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Wanted: Salesperson Who Can Sell Ice Like Hot Cakes - Key Traits in Top Salespeople

Leadership Tips

The tragically flawed Willy Loman, traveling from town to town and failing to make a living. The entire scope of venal characters in the film Glengarry Glen Ross. Serial failure Gill Gunderson on The Simpsons. Pop culture is full of references to salespeople, and most of them are not particularly kind.

The stereotypical view of salespeople is that they are pushy and greedy. Customers often describe them as descending like vultures as soon as they enter a store, spouting insincere offers to help, superficial compliments about how wonderful you look in something, or over-used, cringe-worthy sales tactics like "You know what would go great with that thingamajig? This new thingamabob - just arrived. Really good quality. I just bought one myself *wink*."

In order to avoid hiring a bad salesperson, you need to understand what makes a good one. The most successful salespeople, regardless of what it is they sell, leverage all of their skills in order to drive business.

Some key traits that a good salesperson will have include:

  • Persuasiveness - This means being persuasive without being pushy or incredibly blatant. Yes, part of it is charm, but being open to negotiating, really knowing your stuff and being sincerely willing to help someone and the best product (and not necessarily the most expensive one), draws customers in like ï¬"ies to honey.
  • Networking Skills - A good salesperson knows how to get in touch with the right people ("We don't have this product in stock, but let me give one of our other stores a call."), and has the ability to build relationships with customers...and takes pleasure in doing so.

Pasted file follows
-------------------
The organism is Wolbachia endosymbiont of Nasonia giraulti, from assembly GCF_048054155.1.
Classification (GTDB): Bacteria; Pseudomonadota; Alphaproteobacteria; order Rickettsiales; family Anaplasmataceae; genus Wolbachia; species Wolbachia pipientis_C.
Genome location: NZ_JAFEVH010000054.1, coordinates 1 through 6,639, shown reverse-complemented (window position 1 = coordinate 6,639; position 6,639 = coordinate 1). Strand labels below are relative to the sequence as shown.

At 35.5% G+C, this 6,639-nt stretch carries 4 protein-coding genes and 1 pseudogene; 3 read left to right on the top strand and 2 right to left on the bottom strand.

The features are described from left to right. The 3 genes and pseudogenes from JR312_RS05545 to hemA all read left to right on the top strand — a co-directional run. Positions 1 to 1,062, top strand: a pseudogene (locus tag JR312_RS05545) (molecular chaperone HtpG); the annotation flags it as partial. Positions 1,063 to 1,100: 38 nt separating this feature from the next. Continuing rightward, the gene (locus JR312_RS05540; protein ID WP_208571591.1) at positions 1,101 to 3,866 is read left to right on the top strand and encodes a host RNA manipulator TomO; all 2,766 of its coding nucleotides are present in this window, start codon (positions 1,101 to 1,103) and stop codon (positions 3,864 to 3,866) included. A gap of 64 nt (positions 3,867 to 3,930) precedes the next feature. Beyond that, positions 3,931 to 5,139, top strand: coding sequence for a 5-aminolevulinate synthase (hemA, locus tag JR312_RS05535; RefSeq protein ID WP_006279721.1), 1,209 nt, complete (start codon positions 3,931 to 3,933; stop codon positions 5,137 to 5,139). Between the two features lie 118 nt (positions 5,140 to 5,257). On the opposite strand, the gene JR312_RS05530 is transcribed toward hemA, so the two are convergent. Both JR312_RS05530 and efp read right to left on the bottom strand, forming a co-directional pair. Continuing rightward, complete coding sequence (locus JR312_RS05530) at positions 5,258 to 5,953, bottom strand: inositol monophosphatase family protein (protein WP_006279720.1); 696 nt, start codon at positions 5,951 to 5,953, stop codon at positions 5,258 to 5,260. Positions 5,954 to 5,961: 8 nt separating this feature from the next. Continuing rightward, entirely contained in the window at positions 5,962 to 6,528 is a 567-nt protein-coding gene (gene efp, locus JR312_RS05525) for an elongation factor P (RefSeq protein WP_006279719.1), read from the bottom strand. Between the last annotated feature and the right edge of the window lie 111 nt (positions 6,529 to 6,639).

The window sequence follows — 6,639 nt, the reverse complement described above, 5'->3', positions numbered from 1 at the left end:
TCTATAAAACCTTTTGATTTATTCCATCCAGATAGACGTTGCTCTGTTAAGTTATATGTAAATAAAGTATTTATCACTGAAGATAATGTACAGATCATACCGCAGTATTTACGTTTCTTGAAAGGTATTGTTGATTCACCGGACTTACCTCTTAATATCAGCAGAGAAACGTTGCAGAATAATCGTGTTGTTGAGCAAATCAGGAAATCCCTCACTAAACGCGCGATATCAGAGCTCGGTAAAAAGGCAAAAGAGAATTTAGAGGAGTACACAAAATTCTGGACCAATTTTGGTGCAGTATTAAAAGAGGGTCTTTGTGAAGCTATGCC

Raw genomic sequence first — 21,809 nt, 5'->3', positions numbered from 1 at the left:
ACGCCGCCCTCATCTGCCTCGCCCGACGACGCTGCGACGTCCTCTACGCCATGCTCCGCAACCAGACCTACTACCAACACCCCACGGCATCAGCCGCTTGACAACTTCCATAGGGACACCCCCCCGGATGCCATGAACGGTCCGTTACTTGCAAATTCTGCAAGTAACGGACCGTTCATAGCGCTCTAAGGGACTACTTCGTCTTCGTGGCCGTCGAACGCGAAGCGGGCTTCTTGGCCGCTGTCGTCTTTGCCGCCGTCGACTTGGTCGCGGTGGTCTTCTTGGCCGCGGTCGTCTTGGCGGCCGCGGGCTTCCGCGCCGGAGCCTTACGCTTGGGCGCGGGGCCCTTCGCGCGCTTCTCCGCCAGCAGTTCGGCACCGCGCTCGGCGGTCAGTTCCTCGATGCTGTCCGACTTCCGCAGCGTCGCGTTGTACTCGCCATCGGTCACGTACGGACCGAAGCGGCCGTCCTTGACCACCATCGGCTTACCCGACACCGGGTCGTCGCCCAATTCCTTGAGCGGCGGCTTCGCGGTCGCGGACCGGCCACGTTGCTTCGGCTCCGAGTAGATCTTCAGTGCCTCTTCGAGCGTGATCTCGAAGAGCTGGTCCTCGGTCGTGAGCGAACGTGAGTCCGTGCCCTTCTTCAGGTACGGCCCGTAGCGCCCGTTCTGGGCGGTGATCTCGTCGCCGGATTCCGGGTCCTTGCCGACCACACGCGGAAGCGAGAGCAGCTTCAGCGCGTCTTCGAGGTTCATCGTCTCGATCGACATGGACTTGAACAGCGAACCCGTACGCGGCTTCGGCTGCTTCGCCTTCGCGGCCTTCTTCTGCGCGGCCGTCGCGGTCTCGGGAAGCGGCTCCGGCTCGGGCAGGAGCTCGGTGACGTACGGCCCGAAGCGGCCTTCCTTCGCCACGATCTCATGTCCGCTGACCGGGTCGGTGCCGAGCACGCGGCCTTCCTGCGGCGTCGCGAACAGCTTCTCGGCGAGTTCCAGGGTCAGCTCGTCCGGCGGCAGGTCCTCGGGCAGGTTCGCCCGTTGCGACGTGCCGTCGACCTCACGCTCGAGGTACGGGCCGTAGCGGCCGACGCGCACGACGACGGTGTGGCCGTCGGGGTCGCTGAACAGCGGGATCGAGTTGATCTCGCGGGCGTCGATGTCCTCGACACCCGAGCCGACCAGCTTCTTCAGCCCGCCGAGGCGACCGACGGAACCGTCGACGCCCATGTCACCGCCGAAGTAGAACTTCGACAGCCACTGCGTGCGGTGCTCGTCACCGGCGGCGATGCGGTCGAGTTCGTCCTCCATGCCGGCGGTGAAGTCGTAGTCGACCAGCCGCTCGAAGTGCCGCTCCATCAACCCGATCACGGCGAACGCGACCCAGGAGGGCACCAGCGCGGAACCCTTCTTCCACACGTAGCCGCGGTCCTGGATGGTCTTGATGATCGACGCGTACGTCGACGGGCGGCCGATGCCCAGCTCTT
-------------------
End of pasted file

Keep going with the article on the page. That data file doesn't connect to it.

• Emotional Intelligence - They can read other people well, and know how to ask the right questions to get the answers that will lead to uncovering a client's needs. Sometimes this involves helping create a vision of the client's wants or needs.
  • Listening Skills - This is probably a salesperson greatest asset. You can't figure out how best to service a client's needs if you're not listening to what those needs are in the first place.
  • Comfort with Rejection/Criticism - A salesperson has to have a thick skin, and learn to take rejection in stride. Those who let this occupational hazard affect their sense of self (and don't learn a lesson from it), are unlikely to succeed.
  • Adaptability - Even the best laid sales plans won't always pan out. A good salesperson is able to adjust his or her communication and sales style to match a customer's vibe. Believe it or not, some people do like to be hard"sold, while others run screaming from anything but the soft"sell approach.
  • Goal"oriented - A good salesperson not only sets expectations and goals for his or her performance, he or she also has the perseverance to achieve them too. Behind the desire to sell and get through difficult slumps is a strong goal orientation.
  • Integrity - Dirty sales tactics just won't cut it. A salesperson who really cares about a client's needs and makes promises that he or she can keep will turn that client into a return customer.

These are just some of the traits that a good salesperson would need to be successful. So how do you choose the right salesperson? Part of the solution is doing the basics: checking references, finding out what sales experience the person has, and using interview questions to learn about his or her sales tactics. Look at the interview as an opportunity to see a candidate in action " after all, this person is selling their services to you.

It may also be helpful, even before the interviewing process, to consider some of the tools available to evaluate character, work habits and personality, as is the case with PsychTests' online assessments. Salespeople have a distinct personality profile that differentiates them from non"salespeople, and PsychTests has developed their SPPP (Salesperson Personality Profile) to reflect this.

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